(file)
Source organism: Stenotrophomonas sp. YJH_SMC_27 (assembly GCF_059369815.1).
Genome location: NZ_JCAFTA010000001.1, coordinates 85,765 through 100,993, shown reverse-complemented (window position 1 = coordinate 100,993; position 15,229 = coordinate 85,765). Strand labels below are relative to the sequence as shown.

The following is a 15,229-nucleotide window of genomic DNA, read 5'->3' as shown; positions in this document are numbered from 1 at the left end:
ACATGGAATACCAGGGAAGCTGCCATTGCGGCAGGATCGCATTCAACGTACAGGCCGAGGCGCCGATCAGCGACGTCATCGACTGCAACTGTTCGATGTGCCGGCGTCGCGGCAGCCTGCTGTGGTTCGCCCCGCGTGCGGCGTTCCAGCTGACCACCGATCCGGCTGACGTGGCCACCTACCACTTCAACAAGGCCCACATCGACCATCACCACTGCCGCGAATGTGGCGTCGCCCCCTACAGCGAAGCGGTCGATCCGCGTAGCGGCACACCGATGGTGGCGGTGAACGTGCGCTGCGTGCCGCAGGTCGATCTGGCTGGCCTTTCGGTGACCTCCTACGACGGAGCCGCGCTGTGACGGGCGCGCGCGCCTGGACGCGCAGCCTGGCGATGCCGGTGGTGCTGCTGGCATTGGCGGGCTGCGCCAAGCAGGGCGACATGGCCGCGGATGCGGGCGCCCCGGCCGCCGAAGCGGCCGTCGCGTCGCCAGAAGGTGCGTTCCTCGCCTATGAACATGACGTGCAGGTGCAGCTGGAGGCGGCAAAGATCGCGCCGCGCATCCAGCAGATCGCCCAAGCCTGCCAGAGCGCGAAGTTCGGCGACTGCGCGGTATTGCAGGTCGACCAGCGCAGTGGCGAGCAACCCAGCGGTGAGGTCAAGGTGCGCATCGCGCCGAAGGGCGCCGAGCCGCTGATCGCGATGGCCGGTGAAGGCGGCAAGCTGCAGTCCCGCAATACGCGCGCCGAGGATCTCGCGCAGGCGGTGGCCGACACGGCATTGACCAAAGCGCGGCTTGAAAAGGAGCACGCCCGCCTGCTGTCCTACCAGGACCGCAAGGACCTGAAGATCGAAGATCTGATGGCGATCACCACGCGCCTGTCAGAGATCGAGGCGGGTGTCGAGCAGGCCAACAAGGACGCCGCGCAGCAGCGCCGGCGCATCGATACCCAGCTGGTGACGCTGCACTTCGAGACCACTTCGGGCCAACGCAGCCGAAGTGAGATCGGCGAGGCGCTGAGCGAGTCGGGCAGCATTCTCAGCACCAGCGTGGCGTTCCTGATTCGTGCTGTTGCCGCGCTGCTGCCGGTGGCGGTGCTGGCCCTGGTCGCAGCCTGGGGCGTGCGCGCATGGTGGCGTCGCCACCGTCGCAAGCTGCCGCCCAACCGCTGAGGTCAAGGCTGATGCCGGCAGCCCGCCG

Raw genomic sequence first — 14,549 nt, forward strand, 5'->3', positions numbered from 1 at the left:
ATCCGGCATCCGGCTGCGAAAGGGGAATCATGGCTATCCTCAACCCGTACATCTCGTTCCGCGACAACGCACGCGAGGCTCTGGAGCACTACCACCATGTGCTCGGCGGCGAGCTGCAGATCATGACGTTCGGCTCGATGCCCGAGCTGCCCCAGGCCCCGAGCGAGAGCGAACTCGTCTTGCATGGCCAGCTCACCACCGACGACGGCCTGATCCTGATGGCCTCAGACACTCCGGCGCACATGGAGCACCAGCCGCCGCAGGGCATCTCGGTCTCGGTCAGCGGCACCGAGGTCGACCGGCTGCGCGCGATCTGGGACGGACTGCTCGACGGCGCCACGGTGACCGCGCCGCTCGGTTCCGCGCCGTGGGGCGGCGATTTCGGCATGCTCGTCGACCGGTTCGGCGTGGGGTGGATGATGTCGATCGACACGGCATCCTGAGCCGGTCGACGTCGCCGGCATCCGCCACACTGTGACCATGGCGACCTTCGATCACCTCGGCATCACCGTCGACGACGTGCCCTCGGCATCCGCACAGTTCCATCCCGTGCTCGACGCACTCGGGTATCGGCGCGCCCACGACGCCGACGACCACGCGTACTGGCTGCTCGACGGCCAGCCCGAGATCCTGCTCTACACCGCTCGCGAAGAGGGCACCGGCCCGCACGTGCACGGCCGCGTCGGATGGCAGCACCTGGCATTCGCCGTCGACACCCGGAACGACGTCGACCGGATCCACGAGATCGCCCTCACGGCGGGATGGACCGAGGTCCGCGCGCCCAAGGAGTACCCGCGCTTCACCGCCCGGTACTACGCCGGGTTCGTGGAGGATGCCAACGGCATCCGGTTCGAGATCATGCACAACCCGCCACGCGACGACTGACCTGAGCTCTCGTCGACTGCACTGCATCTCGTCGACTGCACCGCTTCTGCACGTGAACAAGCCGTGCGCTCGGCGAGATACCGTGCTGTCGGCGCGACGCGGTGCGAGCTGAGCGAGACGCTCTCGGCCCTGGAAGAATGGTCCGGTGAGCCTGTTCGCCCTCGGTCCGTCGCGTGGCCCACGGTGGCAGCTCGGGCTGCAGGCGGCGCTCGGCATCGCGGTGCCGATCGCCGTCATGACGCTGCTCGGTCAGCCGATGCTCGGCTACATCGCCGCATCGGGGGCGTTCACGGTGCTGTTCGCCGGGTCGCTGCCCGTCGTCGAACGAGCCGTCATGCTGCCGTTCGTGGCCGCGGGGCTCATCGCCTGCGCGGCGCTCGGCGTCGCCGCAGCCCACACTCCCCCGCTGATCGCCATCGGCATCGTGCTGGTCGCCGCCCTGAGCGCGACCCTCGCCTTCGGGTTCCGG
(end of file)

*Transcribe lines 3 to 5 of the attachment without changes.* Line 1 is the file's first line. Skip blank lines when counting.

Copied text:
The following is a 15,229-nucleotide window of genomic DNA, read 5'->3' as shown; positions in this document are numbered from 1 at the left end:
ACATGGAATACCAGGGAAGCTGCCATTGCGGCAGGATCGCATTCAACGTACAGGCCGAGGCGCCGATCAGCGACGTCATCGACTGCAACTGTTCGATGTGCCGGCGTCGCGGCAGCCTGCTGTGGTTCGCCCCGCGTGCGGCGTTCCAGCTGACCACCGATCCGGCTGACGTGGCCACCTACCACTTCAACAAGGCCCACATCGACCATCACCACTGCCGCGAATGTGGCGTCGCCCCCTACAGCGAAGCGGTCGATCCGCGTAGCGGCACACCGATGGTGGCGGTGAACGTGCGCTGCGTGCCGCAGGTCGATCTGGCTGGCCTTTCGGTGACCTCCTACGACGGAGCCGCGCTGTGACGGGCGCGCGCGCCTGGACGCGCAGCCTGGCGATGCCGGTGGTGCTGCTGGCATTGGCGGGCTGCGCCAAGCAGGGCGACATGGCCGCGGATGCGGGCGCCCCGGCCGCCGAAGCGGCCGTCGCGTCGCCAGAAGGTGCGTTCCTCGCCTATGAACATGACGTGCAGGTGCAGCTGGAGGCGGCAAAGATCGCGCCGCGCATCCAGCAGATCGCCCAAGCCTGCCAGAGCGCGAAGTTCGGCGACTGCGCGGTATTGCAGGTCGACCAGCGCAGTGGCGAGCAACCCAGCGGTGAGGTCAAGGTGCGCATCGCGCCGAAGGGCGCCGAGCCGCTGATCGCGATGGCCGGTGAAGGCGGCAAGCTGCAGTCCCGCAATACGCGCGCCGAGGATCTCGCGCAGGCGGTGGCCGACACGGCATTGACCAAAGCGCGGCTTGAAAAGGAGCACGCCCGCCTGCTGTCCTACCAGGACCGCAAGGACCTGAAGATCGAAGATCTGATGGCGATCACCACGCGCCTGTCAGAGATCGAGGCGGGTGTCGAGCAGGCCAACAAGGACGCCGCGCAGCAGCGCCGGCGCATCGATACCCAGCTGGTGACGCTGCACTTCGAGACCACTTCGGGCCAACGCAGCCGAAGTGAGATCGGCGAGGCGCTGAGCGAGTCGGGCAGCATTCTCAGCACCAGCGTGGCGTTCCTGATTCGTGCTGTTGCCGCGCTGCTGCCGGTGGCGGTGCTGGCCCTGGTCGCAGCCTGGGGCGTGCGCGCATGGTGGCGTCGCCACCGTCGCAAGCTGCCGCCCAACCGCTGAGGTCAAGGCTGATGCCGGCAGCCCGCCG

Raw genomic sequence first — 14,549 nt, forward strand, 5'->3', positions numbered from 1 at the left: